Obama’s defense policies: bad for the military, bad for Ohio
Posted by zbigniewmazurak on October 27, 2012
Previous articles on this website have focused on the Navy, and in particular, that Service’s decline and its implications for Virginia and Florida. I have also explained why Mitt Romney is right that the Navy needs more ships, and why Barack Obama was wrong to dismiss the Navy’s needs and to compare its warships to horses and bayonets, as if the former were relics of a bygone era. Today I will explain why President Obama’s decisions are harmful for the Army as well – and bad for the state of Ohio.
The Buckeye State’s importance needs no explanation. It has 18 EC votes and thus holds the key to the White House. With 38 states firmly entrenching behind party lines, with few swing states in play, Ohio alone can elect the next President of the United States. If Ohio voters make an informed decision, I’m sure they will make the right decision. And this article is designed to help them make an informed one.
Barack Obama came into office explicitly promising deep defense cuts to his liberal supporters. And he has delivered. Now he plans to make even further defense cuts, which, even in the absence of sequestration, would include closing the Lima Tank Plant – the only facility in the entire United States today capable of producing tanks. This will mean that:
- Its workers will be laid off and will have to find new jobs;
- No more Abrams tanks will be produced or modified; and
- The Tank Plant will be closed at a fiscal cost of over $300 mn, only to reopen it in 2017 (to produce Ground Combat Vehicles) at an even greater cost of $1.3 bn, a total of $1.6 bn – more than what it would cost to keep the Tank Plant open through 2017, when GCVs are supposed to go into production.
His administration claims that this decision will produce savings, but as Loren Thompson of the Lexington Institute points out, savings will materialize only in the short term, in FY2013 and FY2014. In the long term, if you count the cost of reopening the Tank Plant in 2017 and of retraining workers (who will have to find other jobs in the meantime, for a full four years), the Obama administration’s decision will actually cost taxpayers more than what it would cost to keep the tank plant open – and it will cost the Plant’s employees their jobs. They’ll have to find work elsewhere for 4 years.
If they’re laid off and do find new jobs, they’re unlikely to return to the tank/GCV-building business, so the loss of the skilled workforce could be permanent.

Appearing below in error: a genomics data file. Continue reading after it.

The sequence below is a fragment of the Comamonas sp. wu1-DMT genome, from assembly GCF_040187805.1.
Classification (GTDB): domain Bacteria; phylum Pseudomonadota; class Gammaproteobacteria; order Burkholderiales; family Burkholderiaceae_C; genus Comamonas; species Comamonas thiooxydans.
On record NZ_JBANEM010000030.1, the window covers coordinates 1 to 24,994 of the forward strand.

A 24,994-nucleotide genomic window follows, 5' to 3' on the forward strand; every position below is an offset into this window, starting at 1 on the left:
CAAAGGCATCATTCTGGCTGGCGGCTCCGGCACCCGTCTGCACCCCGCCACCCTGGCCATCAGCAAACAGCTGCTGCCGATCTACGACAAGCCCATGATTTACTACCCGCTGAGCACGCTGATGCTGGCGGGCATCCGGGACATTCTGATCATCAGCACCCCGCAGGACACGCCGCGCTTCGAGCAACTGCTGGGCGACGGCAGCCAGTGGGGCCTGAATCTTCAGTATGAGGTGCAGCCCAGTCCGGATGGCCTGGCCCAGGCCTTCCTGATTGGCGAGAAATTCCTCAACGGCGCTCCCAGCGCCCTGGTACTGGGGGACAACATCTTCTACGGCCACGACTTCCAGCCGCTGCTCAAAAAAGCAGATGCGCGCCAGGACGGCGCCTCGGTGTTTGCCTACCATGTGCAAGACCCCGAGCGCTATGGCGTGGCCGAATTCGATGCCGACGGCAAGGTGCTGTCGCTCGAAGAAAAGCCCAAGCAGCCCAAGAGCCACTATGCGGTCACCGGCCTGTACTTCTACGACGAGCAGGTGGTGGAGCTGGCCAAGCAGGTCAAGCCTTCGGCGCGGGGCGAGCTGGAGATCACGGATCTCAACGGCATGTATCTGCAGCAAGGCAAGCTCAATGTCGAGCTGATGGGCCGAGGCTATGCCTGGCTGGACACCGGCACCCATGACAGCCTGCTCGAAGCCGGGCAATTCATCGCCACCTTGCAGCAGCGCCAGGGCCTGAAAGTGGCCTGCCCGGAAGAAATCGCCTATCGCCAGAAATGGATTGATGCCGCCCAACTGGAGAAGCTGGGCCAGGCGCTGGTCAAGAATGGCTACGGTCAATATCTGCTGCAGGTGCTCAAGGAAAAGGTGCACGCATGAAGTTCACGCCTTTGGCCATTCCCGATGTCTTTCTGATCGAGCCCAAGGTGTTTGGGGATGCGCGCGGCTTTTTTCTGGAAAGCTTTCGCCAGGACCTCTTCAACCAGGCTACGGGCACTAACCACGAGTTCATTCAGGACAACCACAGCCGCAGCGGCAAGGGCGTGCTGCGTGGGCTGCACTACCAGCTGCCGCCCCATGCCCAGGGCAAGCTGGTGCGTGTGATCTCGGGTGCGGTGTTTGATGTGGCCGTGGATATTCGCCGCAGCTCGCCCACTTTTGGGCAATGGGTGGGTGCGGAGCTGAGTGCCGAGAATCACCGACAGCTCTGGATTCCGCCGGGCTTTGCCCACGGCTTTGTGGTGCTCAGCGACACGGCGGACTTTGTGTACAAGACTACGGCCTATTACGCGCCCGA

Barack Obama’s policies are harming the military in other ways – if indirectly. For example, he’s been leading a crusade against coal as a source of energy to appease his radical environmentalist supporters (who are a large source of campaign cash for him; he killed the Keystone Pipeline for the same reason, by the way). He wants to penalize coal and the electric plants that utilize it financially, through government policies (e.g. taxes), so that coal-fired electric plants will “bankrupt” (his word, not mine). He has OPENLY stated he wants to bankrupt the owners of these electric plants.
And if they go bankrupt, so will the coal mines that provide them with coal, and their miners.
Yet coal is the cheapest and most abundant source of energy in the US by far (the US has enough coal for 250 years). For that reason, it’s important not only for energy security (and thus for America’s overall national security) and for Ohio and the nation’s families struggling with utility bills, but also, potentially, for the military. Coal can be converted into liquid fuels – including both ground vehicle and jet fuel – at a low cost through the Fischer-Tropsch method (invented in the 1920s by two German scientists wishing to utilize Germany’s huge coal reserves).
Coal can thus be turned, at minimum cost, for the military’s fuel-thirsty vehicles as well as for military aircraft – at a much lower cost than the hyper-expensive “green” jet fuels that Obama and his incompetent Navy Secretary Ray Mabus have been touting (which cost $24/gallon).
Coal can, of course, also be turned into regular gasoline, and thus power the cars of ordinary Americans. If the Fischer-Tropsch process were to be utilized on a mass scale, liquified coal fuel could replace oil and bring gasoline prices down significantly. Ohioans don’t have to settle for $4/gallon gas.
And America would finally become energy independent, no longer reliant on oil supplies from unstable Middle Eastern countries and on supplies travelling through a Strait of Hormuz that the Iranians could close anytime. (Did I hear someone say, “We need a stronger Navy!”)
Ohio thus has crucial national security assets – the only tank plant in the country and huge reserves of coal that could be used to power military and civilian vehicles alike – and 18 Electoral College votes. I hope the good people of Ohio make the right decision this November 6th.
Folks, please send this blogpost to everyone you know, including every Ohioan you know.